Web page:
The chemical element Au with atomic number 79 "has never been worth zero." King Tutankhamen and the Incas had at least one thing in common - they understood the value and scarcity of gold and used it as a symbol of wealth and power. Nothing has changed since.

Even though gold is no longer used to back currencies like the dollar, it is still stockpiled by countries around the world. Since the price of gold has fluctuated dramatically, the holdings are expressed in metric tons (or tonne = 1000 kg) as documented by the World Gold Council in August 2011. One U.S. ton is approximately 0.9 tonnes. Here's a look at who holds the largest gold reserves and the amount of holdings.

TUTORIAL: The Industry Handbook: Precious Metals

United States - 8,133.5
While the U.S. permanently abandoned the gold standard in 1971, it has the largest holdings of any country by a wide margin. While most of the gold is held at Fort Knox in Kentucky, gold is also held by the U.S. Mints in Philadelphia and Denver and several other locations.

Germany - 3,401.0
Germany's central bank, the Deutsche Bundesbank in Frankfurt, is the manager of the country's reserves. However, reports have surfaced that the bulk of Germany's gold is in the physical custody of the New York Federal Reserve. Two years ago, international journalist, Max Keiser received an acknowledgment of these holdings in the U.S. directly from the Bundesbank. (The policies of these banks affect the currency market like nothing else. For more, see Get To Know The Major Central Banks.)

International Monetary Fund (IMF) - 2,846.7
The IMF overseas the economic activity of its 187 member countries around the globe. While its gold policies have changed over time, the reserves are intended to aid national economies and stabilize international markets. Depending on market conditions, it will buy or sell portions of its reserves in support of specific economic initiatives.

Italy - 2,451.8
Italy's reserves are held and managed by the Banca D'Italia. Italy is one of the PIIGS nations (along with Portugal, Ireland, Greece and Spain), all of which are suffering financial woes that threaten the entire eurozone. Parliament approved austerity measures in exchange for financial assistance, but the country is also embroiled in a political crisis that centers on Prime Minister Silvio Berlusconi. In addition to being charged with paying for sex with a minor, his government is under investigation for influence peddling and corruption.

France - 2,435.4
The Banque de France is the central depository for France's gold reserves.

After World War II, the Bretton Woods Agreement established a standard that pegged the dollar at the gold exchange rate of $35 (USD) per ounce. Subsequently, President Charles de Gaulle reduced French dollar reserves by exchanging them for gold from Fort Knox. As a result of this action and other economic considerations, President Richard Nixon ended the convertibility of dollars to gold in 1971. (For related reading, see The Midas Touch For Gold Investors.)

China - 1,054.1
While the world's most populous country is sixth on the list of total holdings, gold accounts for only 1.6% of China's foreign reserves. It is the largest foreign holder of U.S. Treasuries with a total investment of $1.166 trillion as of June 30, 2011.

China is the world's largest producer of gold and can buy gold from its own mines without reporting those transactions publicly. It has reasons to buy gold off the open market since open market transactions would push the price even higher and devalue its U.S. Treasury holdings.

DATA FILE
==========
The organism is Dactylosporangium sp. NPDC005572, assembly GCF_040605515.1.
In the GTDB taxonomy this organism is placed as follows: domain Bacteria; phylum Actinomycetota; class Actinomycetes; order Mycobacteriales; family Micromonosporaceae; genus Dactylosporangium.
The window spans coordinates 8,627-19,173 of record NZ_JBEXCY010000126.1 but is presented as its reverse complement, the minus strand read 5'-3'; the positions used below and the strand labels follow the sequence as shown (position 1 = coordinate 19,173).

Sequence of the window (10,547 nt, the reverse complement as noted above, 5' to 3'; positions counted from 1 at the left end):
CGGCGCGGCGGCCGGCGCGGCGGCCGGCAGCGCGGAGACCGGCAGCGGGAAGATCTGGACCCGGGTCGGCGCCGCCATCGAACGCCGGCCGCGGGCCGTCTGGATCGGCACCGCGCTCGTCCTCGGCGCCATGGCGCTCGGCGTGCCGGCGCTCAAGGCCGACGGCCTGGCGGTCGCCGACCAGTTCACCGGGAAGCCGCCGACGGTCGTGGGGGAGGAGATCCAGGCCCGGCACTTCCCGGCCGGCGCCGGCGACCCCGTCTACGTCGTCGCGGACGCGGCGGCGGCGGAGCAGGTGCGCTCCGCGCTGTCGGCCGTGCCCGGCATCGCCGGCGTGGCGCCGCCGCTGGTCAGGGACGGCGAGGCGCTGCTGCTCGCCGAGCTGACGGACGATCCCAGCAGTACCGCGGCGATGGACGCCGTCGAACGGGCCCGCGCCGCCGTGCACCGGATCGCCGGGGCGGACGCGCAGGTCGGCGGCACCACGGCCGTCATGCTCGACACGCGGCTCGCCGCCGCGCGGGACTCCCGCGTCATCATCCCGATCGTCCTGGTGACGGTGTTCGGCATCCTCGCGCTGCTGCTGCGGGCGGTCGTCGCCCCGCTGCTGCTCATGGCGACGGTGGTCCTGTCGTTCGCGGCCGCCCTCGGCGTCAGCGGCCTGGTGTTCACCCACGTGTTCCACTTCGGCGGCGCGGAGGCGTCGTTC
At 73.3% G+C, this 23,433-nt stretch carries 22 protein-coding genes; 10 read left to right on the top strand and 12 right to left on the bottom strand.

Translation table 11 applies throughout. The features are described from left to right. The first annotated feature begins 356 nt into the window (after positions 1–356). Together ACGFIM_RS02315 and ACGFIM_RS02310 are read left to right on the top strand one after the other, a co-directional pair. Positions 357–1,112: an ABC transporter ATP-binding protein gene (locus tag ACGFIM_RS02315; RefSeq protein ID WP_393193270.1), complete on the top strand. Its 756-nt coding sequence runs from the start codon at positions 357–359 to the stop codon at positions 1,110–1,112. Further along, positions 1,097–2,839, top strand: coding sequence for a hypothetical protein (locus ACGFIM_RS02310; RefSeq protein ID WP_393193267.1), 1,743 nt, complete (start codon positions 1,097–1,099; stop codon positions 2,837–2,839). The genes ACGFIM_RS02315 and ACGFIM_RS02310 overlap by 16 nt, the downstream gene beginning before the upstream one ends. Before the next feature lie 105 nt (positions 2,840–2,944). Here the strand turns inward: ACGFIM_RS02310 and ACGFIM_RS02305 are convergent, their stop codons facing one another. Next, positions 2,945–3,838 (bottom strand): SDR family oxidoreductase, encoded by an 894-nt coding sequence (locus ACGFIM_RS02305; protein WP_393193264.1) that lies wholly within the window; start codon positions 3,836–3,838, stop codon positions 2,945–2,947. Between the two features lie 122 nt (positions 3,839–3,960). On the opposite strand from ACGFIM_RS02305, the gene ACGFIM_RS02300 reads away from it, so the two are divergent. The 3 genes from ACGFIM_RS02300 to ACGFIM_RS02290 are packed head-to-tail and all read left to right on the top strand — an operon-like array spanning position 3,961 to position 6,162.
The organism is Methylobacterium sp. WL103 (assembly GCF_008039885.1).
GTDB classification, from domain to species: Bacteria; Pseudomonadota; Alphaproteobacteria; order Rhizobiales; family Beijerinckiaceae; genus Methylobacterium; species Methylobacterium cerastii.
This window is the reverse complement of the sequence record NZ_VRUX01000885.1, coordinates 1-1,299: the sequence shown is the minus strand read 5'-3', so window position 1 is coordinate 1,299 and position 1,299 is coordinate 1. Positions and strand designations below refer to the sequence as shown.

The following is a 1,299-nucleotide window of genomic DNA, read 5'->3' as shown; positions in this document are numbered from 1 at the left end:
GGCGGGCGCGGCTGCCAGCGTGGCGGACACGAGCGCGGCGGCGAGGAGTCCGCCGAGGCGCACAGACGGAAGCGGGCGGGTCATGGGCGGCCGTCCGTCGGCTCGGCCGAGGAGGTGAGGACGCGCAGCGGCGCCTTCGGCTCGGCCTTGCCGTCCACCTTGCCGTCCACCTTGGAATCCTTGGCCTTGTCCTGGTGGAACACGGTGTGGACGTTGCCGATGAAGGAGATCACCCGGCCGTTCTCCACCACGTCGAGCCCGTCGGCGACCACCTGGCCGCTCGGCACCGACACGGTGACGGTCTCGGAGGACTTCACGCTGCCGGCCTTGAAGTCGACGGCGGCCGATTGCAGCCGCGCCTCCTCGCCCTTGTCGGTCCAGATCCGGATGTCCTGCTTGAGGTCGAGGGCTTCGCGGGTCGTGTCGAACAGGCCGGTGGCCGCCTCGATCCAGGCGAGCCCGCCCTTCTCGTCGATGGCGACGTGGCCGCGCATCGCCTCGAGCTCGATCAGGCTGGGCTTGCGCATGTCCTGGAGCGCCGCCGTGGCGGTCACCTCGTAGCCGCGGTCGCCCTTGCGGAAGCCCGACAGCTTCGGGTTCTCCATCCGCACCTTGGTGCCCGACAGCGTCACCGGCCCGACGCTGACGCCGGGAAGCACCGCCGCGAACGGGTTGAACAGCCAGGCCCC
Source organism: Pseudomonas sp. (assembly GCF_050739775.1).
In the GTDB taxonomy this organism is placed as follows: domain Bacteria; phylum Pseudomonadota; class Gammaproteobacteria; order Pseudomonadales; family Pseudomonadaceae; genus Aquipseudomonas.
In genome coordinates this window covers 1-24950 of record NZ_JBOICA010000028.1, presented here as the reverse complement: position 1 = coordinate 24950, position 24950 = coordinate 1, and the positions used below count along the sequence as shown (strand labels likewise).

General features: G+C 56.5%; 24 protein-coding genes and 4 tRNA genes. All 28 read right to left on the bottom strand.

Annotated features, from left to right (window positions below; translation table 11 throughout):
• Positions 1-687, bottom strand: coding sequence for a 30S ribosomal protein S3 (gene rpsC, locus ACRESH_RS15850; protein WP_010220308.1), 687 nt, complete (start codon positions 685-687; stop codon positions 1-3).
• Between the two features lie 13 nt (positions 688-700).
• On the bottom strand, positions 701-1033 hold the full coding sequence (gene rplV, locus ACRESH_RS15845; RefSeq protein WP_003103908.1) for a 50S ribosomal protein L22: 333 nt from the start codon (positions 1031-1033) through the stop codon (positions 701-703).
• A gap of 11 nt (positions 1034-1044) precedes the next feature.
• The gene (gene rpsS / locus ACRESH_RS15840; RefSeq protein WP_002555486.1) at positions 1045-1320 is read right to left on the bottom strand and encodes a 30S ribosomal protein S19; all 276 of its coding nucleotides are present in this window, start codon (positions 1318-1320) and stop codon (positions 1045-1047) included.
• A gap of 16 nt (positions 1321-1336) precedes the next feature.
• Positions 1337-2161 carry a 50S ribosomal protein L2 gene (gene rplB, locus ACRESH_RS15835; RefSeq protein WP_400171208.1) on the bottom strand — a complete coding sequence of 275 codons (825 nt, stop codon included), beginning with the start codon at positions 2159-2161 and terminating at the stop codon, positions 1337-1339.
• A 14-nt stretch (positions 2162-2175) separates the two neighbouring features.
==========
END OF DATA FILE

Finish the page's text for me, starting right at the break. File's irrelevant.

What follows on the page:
The Wall Street Journal has reported that China dramatically increased its gold purchases in response to inflation fears. Because of possible stealth transactions, China's total gold holdings and the prices it pays are uncertain.

Switzerland - 1,040.1
Switzerland's seventh place rank on this list is notable considering its economy is the 38th largest and its population is the 95th largest in the world.

The Swiss National Bank is charged with managing the gold reserves and the country's monetary policy.

Russia - 775.2
Russia's gold reserves are in the custody of the Central Bank of the Russian Federation. The country has been on a buying spree, increasing its holdings by 21% in 2009 as it opened several new mines, and another 24% in 2010. The Wall Street Journal has reported that Russia plans to buy an additional 90 tonnes per year to replenish its reserves.

Japan - 765.2
Gold accounts for only 3.3% of Japan's total foreign reserves which are managed by the Bank of Japan.

Netherlands - 615.5
The gold reserves and national finances are managed by the Netherland Bank. (For related reading, see The Currency Board: Understanding The Government's Bank.)

TUTORIAL: Commodities: Gold

The Bottom line
The biggest holders of gold are governments, central banks and international entities that currently account for 30,500 of the world's estimated 160,000 tonnes. The current rate of new production from mining is about 2,497 tonnes per year. As the price has risen, more mines have become economically feasible to open or reopen.

Gold has gotten much attention lately as the price has risen to new highs, although it is still well below the January 1980 inflation-adjusted high of about $2,400 per ounce. Unlike money, you can't print more gold, so it's likely to continue to be a safe haven investment during uncertain economic times. (For related reading, see Gold: The Other Currency.)

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